Oh, and put an SD slot on the darn thing. Record the audio it receives, letting people play back transmissions they miss. Or host applications. (Or, permit programming!)


GRE, a (radio) scanner company that makes a lot of the scanners Radio Shack sells, also sells some under their own name.

This new one advertises an “Intuitive ‘Object Oriented’ User Interface Design,” which brings all the fun of OOP to a GUI. The picture of the radio reads “Press NEW to create objects,” and has three softkeys, labeled “NEW,” “EDIT,” and “GLOB.”

I’ll reserve final judgment until I play around with one, but, on the surface, this seems anything but intuitive.

World News

Several things of note have happened in the past 24 hours:

  • In Pakistan, the PPP and the PML-N, the former being Benazir Bhutto’s party and the latter being on with apparent similarities, won by a landslide in elections, which were a remarkably peaceful event. There is already talk (albeit just rumors) about the possibility of the impeachment of dictator Musharraf. It’s far too early to know the full effects, but some are suggesting that this is a very good sign for democracy.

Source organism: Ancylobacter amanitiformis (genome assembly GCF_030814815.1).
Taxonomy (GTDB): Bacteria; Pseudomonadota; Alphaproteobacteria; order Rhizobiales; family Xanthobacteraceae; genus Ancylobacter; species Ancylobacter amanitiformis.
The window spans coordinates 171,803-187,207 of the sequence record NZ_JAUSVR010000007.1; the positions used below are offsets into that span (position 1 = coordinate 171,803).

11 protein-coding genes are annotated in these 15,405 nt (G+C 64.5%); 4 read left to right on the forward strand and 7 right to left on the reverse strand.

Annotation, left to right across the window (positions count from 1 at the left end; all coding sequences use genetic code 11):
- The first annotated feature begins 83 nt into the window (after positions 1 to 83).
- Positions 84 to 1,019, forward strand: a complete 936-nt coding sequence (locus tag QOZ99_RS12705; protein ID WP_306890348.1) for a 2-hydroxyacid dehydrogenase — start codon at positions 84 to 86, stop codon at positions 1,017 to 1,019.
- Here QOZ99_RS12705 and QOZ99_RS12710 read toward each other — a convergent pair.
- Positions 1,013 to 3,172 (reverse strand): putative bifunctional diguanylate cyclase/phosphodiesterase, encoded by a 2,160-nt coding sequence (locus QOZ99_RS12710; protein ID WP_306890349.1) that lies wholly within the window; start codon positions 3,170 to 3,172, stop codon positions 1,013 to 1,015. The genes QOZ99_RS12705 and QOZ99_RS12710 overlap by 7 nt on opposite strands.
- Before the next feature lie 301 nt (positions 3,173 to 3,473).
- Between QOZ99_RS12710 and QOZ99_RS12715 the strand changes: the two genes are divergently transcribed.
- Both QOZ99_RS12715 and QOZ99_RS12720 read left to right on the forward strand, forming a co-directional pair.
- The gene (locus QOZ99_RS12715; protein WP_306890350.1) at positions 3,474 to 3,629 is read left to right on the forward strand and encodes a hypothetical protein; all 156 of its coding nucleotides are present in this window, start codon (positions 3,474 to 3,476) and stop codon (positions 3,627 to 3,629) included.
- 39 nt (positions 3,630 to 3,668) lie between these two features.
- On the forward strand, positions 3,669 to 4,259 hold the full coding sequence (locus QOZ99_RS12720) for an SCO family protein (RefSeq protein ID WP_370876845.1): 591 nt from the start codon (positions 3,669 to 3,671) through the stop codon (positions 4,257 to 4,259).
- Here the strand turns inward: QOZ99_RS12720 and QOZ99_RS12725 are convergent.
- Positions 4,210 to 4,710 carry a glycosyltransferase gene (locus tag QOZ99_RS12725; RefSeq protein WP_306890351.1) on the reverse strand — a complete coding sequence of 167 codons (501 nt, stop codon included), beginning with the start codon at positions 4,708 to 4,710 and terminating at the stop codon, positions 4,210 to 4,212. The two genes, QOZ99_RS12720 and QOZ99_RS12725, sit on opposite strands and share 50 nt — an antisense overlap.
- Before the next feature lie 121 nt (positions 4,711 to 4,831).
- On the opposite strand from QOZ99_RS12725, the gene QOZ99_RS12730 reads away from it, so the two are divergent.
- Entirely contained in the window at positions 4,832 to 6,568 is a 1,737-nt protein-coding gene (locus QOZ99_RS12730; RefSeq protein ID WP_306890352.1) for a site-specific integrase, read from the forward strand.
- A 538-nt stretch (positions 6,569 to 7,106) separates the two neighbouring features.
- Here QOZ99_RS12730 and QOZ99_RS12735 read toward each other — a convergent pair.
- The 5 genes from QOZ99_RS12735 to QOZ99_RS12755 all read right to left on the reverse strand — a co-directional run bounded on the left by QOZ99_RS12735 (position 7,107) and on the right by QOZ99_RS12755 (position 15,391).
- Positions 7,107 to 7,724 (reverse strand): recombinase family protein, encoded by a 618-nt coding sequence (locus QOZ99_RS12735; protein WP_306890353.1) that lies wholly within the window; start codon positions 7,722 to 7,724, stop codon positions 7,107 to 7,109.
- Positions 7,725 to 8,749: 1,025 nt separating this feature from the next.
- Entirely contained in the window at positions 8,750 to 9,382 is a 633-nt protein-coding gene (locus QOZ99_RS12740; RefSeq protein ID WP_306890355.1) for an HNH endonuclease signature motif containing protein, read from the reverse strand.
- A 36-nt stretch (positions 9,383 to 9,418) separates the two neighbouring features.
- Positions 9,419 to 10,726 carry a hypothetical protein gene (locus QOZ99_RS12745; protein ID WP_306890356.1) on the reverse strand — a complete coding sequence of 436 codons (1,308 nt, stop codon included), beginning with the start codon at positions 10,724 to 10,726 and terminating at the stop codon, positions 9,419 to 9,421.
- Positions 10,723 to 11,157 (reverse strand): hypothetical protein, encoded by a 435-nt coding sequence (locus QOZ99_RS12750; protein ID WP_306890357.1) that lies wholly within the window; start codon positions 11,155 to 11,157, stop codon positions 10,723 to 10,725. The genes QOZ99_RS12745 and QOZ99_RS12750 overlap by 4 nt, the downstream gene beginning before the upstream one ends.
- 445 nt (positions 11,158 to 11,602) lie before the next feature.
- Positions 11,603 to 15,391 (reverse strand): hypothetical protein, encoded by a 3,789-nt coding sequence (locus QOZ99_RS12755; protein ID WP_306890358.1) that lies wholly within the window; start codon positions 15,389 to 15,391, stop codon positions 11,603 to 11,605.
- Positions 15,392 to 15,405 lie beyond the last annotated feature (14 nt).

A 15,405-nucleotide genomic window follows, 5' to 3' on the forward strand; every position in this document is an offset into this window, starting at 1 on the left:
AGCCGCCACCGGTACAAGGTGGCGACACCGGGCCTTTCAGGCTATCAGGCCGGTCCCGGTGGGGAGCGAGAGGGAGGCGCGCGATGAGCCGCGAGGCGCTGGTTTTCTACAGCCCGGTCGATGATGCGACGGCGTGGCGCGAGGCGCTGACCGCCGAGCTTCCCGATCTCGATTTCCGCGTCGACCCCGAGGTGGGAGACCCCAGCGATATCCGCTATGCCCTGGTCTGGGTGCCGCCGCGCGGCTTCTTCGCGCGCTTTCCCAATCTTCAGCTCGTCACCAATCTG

• Fidel Castro has stepped down. The article is quick to note that this doesn’t mean that democracy is around the corner–a new leader will be appointed by Cuban parliament, only because Castro said he didn’t want to be named as the next leader. Possible replacements are reported to be Castro’s brother, with some discussing the possibility of a surprise appointment of a “generational gap” leader, Castro’s current VP (who is 56).
  • Kosovo has declared its independence from Serbia.